The supporting performances are all strong, too. The cast of this movie is like a basketball team with a deep bench. Robert De Niro seems invigorated by having another flawed character to play. I love how he plays Pat Sr. in this movie. He’s overall a good guy, but there’s a lot of ugliness and manipulation just beneath the surface and De Niro is an actor that doesn’t shy away from ugly character traits. I don’t know if Jackie Weaver’s part warranted an Oscar nomination, but I think she’s a major reason De Niro’s character doesn’t seem as much like a creep in the movie. Her back and forth with De Niro is always jokey and sweet, which tells you a lot about the overall nature of both characters. It feels lived in. There’s also good Beaumont-pitched performance by Chris Tucker (of whom I am a fan) and a very funny part for John Ortiz, someone shooting up my list of favorite character actors. He’s great in SLP as a guy who is an emotional dam ready to burst.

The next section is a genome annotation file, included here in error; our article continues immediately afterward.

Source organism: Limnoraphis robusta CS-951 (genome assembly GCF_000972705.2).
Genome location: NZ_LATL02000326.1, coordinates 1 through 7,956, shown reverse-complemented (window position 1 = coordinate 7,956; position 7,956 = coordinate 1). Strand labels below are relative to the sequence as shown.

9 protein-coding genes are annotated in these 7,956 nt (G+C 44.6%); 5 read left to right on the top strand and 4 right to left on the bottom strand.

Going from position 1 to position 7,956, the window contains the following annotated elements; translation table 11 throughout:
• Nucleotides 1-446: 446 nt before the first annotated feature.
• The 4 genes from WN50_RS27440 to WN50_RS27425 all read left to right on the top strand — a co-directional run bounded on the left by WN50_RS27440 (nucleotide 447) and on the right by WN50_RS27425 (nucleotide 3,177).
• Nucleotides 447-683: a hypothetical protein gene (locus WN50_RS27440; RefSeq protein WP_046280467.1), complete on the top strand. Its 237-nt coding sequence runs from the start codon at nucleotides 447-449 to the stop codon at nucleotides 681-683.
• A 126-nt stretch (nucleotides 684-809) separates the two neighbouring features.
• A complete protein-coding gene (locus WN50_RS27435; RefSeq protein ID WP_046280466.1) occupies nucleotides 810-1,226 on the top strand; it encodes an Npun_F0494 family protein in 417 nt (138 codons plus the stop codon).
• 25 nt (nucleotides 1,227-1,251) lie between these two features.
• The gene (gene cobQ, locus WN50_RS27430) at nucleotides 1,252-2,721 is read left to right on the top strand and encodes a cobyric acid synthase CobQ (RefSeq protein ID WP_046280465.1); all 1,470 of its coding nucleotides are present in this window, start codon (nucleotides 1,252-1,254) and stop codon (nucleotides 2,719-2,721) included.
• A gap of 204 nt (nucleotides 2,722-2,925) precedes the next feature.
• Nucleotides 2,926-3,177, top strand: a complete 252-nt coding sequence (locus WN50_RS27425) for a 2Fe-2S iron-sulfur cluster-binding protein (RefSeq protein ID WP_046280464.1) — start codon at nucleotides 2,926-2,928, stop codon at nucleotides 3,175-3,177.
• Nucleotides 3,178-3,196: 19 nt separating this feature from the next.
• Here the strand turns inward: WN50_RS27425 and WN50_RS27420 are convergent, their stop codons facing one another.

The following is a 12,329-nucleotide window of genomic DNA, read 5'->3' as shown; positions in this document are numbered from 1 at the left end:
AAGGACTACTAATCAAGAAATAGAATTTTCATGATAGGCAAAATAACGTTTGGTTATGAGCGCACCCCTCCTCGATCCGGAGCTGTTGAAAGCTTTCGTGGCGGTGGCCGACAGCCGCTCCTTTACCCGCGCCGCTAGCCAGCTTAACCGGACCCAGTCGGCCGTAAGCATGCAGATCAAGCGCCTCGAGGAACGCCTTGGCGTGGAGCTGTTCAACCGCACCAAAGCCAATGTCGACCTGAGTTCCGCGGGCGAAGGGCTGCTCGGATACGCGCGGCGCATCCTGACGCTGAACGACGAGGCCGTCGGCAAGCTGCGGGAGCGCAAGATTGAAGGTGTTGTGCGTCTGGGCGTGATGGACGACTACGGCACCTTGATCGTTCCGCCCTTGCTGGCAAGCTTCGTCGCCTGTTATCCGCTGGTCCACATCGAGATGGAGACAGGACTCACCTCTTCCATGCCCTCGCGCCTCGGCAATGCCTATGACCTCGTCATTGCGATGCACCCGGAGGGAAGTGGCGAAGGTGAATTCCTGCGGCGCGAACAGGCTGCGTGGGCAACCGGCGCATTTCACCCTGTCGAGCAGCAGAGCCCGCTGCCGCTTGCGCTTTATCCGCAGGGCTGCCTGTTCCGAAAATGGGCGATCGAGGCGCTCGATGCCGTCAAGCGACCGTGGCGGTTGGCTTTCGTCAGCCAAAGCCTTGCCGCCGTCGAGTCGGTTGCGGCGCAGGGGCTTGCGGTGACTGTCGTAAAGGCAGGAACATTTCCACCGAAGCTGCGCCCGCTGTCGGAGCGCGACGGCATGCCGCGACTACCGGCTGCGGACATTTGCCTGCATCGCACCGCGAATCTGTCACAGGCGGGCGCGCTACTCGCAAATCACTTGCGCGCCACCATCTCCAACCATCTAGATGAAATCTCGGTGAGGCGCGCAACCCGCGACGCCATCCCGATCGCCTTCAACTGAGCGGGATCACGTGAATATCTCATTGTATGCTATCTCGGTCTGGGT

On the downside, the movie takes some shortcuts and has a few contrivances. The two biggest shortcuts are how the police officer (played by Dash Mihok – whose Man or Muppet is Fozzi Bear) is ALWAYS there whenever something mildly goes sour for Bradley Cooper and that Jackie Weaver’s character (as Cooper’s mom) tells Jennifer Lawrence where he’ll be running even though we have no reason to believe that the two know each other before the third act of the movie. For contrivances, there’s the parlay bet and the "nailing the big move" scenario. The Jennifer Lawrence character is also a little poorly developed, but her performance covers up those written failings. She’s basically a manic pixie dream girl (not coined by me) in the sense that she mostly exists for Bradley Cooper’s character (which is sort of explained away in that her personality is to give everything to other people and not get anything out of it herself). What else we learn about her is pretty Hollywood – e.g. she had sex with everyone at her office, she's a young widow, she's participating in a dance competition, etc.